Central Baptist College
Central Baptist College (CBC) in Conway, Arkansas, was founded in 1952 as Conway Baptist College. The school is located at 1501 College Avenue in Conway, Arkansas. The school grounds were originally occupied by Central College for women, which was established in 1892 and closed in the 1947-1948 school year. Central Baptist College is an affiliate of the Baptist Missionary Association of Arkansas.
- 1 Degree programs and academics
- 2 History
- 3 Athletics
- 4 Enrollment figures
- 5 Presidents
- 6 Campus buildings
- 7 Notable former students or graduates
- 8 Student Organizations
- 9 Spirituality
- 10 References
- 11 External links
Degree programs and academics
CBC is accredited by The Higher Learning Commission of the North Central Association of Colleges and Schools. CBC offers associate of arts degrees in business, education, general education, mathematics, music, office administration, pastoral studies, and religious education. The college also offers 22 bachelor's degrees which include church music, youth ministry, and bible studies with emphases in missions, pastoral studies, religious education, biology, business administration and 12 intercollegiate sports.
CBC also puts a large emphasis on its adult degree program, PACE, which meets during the evenings and accommodates those who either never completed their degree or do not have the time to be a full-time student.
When the Arkansas Baptist State Convention occurred in 1891, they appointed a committee to consider starting a educational institution for women. The board appointed Colonel George W. Bruce to be the first Chairman of the Board, and the committee then decided to acquire the current CBC property in Conway as a location for this new institution.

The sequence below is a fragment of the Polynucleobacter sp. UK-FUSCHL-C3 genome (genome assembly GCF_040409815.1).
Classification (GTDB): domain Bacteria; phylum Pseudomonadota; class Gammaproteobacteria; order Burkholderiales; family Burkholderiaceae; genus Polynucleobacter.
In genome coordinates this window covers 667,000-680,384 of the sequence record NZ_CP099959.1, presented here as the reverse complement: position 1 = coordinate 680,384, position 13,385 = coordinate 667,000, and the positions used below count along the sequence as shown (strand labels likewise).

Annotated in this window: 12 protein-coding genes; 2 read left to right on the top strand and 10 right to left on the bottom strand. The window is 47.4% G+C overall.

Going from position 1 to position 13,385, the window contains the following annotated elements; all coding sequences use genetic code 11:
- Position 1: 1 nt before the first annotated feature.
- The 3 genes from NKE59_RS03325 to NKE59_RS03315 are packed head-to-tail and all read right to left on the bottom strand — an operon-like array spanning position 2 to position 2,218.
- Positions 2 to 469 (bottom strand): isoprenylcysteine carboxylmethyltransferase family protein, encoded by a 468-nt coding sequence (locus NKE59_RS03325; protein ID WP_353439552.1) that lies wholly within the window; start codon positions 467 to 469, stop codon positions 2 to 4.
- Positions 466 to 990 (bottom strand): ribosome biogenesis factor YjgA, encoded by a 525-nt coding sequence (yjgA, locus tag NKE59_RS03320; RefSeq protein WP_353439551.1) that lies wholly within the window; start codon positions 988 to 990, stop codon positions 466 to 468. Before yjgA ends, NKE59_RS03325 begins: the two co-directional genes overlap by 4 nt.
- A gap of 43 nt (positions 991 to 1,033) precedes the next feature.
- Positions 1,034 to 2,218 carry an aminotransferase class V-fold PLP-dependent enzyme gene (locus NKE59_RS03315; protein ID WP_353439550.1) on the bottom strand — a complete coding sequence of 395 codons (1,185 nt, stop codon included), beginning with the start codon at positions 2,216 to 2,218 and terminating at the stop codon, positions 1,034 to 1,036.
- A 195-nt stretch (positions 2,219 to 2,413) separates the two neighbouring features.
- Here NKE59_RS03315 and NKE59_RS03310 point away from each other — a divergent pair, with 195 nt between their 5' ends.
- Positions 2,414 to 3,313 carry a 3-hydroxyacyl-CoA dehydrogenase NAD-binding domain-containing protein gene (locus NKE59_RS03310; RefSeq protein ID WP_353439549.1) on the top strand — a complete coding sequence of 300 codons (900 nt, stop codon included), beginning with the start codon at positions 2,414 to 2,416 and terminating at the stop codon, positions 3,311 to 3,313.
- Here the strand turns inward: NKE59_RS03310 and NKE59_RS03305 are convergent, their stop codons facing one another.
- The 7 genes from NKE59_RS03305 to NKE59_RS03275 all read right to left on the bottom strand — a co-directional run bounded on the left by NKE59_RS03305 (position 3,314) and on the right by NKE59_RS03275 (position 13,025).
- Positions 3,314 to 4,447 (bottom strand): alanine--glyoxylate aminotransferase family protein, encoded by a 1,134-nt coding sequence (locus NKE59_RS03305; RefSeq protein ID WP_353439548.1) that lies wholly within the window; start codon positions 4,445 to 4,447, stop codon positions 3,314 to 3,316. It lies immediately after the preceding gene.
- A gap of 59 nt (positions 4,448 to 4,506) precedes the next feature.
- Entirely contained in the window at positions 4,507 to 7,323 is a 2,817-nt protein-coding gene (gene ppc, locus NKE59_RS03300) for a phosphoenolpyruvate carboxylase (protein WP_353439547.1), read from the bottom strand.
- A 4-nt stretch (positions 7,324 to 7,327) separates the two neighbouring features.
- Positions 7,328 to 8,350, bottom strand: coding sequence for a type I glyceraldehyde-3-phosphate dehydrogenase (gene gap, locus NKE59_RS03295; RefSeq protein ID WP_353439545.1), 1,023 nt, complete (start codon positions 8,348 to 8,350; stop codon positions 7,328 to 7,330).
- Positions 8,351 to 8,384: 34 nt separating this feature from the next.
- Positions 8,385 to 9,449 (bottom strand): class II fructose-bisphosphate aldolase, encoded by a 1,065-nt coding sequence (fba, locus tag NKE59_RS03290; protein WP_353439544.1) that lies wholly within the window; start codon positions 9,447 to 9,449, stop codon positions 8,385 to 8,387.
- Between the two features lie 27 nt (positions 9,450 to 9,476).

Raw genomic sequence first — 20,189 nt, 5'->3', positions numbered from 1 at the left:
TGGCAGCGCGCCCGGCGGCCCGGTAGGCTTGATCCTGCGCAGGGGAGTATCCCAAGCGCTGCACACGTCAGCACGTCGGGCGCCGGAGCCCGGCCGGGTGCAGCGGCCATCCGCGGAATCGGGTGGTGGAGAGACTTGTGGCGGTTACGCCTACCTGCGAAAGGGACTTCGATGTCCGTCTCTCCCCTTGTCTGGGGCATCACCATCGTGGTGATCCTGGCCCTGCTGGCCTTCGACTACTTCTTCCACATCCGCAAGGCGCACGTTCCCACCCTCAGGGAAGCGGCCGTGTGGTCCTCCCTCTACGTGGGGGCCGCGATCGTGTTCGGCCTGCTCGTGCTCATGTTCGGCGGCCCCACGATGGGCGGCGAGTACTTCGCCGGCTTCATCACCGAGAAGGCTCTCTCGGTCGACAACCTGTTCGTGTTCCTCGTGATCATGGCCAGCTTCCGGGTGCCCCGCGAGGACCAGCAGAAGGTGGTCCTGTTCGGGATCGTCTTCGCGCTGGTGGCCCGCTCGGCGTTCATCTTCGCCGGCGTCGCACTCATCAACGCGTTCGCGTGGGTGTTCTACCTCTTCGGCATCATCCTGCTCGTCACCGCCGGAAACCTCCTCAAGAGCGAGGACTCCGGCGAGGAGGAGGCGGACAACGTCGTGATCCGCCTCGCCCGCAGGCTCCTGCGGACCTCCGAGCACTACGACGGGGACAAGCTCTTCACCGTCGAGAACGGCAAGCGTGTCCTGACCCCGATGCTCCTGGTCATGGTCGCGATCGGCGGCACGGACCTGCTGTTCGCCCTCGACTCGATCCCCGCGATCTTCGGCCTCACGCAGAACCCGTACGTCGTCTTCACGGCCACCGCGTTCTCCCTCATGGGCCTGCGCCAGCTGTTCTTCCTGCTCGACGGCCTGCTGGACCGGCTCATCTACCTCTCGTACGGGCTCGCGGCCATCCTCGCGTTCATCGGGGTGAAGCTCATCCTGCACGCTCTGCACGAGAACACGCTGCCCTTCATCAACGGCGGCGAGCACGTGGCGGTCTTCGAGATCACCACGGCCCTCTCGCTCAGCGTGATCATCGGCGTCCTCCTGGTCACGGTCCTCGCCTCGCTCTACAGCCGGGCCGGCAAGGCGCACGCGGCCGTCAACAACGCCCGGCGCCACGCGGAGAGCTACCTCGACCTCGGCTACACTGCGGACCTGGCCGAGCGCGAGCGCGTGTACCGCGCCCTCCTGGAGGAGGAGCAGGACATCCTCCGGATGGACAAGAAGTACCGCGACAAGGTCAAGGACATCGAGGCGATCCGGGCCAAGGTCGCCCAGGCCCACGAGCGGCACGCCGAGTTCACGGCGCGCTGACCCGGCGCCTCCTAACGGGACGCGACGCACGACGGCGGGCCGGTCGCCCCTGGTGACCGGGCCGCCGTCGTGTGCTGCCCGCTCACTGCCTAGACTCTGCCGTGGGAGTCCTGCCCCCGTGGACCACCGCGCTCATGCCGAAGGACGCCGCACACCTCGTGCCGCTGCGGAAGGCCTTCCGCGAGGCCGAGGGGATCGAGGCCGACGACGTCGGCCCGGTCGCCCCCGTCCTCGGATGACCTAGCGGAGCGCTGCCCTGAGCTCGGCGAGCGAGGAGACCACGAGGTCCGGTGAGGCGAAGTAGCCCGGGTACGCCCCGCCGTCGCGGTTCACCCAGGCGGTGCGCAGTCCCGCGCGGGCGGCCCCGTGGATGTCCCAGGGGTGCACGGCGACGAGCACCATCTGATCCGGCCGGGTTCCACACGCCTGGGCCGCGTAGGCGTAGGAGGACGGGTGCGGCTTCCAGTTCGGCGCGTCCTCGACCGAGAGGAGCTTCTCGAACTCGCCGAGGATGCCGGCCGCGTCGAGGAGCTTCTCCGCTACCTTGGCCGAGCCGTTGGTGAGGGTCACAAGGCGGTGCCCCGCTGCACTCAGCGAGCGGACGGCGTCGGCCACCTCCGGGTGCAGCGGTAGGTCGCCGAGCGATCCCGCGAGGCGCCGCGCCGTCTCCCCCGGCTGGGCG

The school was named Central College and opened first in 1892 in a Baptist church while the construction of Main Building on campus was still underway. The overall goal for Central College was to train women in skills for use in the home, church, and work.
The Central College did very well until it was closed in 1947. The campus was left closed and empty for 5 years until it was purchased in 1952 by the Arkansas Missionary Baptist Association for $85,000. The Association opened the school back up as Conway Baptist College in the fall of 1952. Dr. D.N. Jackson was named the first president of the college. The name of the college was officially changed to its current title, Central Baptist College, in 1962.
The mascot of Central Baptist College is the Mustang. CBC is a member of the National Christian College Athletic Association and the National Association of Intercollegiate Athletics. The Mustangs compete in NAIA Division II athletics. CBC has a total of twelve NAIA athletic teams. The Mustangs recently earned their first national championship in school history, winning the 2010 NCCAA Softball Title.
- Cross Country
- Cross Country
As of the 2011 spring semester, the enrollment at CBC is 677 students. There are 419 traditional students and 258 adult students enrolled in the college's PACE program.
The first president of CBC was Dr. D.N. Jackson, who was appointed in 1952.
The current president of CBC is Terry Kimbrow. Growing up in Poplar Bluff Missouri, Kimbrow married his highschool sweetheart, Patricia, right out of high school. He immediately went into the workforce as a grocery bagger at Safeway stores. He followed Safeway jobs into Tennessee and then to Arkansas. At the age of 23, Kimbrow became the youngest store manager in the district. He met his spiritual mentor, Martin Jameson, a pastor of Caldwell Baptist Church, when he was working. Thanks to the guidance of his pastor, Kimbrow decided to persue a career in the ministry. He moved himself and his family to Conway in 1987 and started college at Central Baptist College. in 1993 he became Vice president of institutional advancement. At first, Kimbrow had no desire to be president, but applied at the last minute due to the urgings of faculty, staff, and students.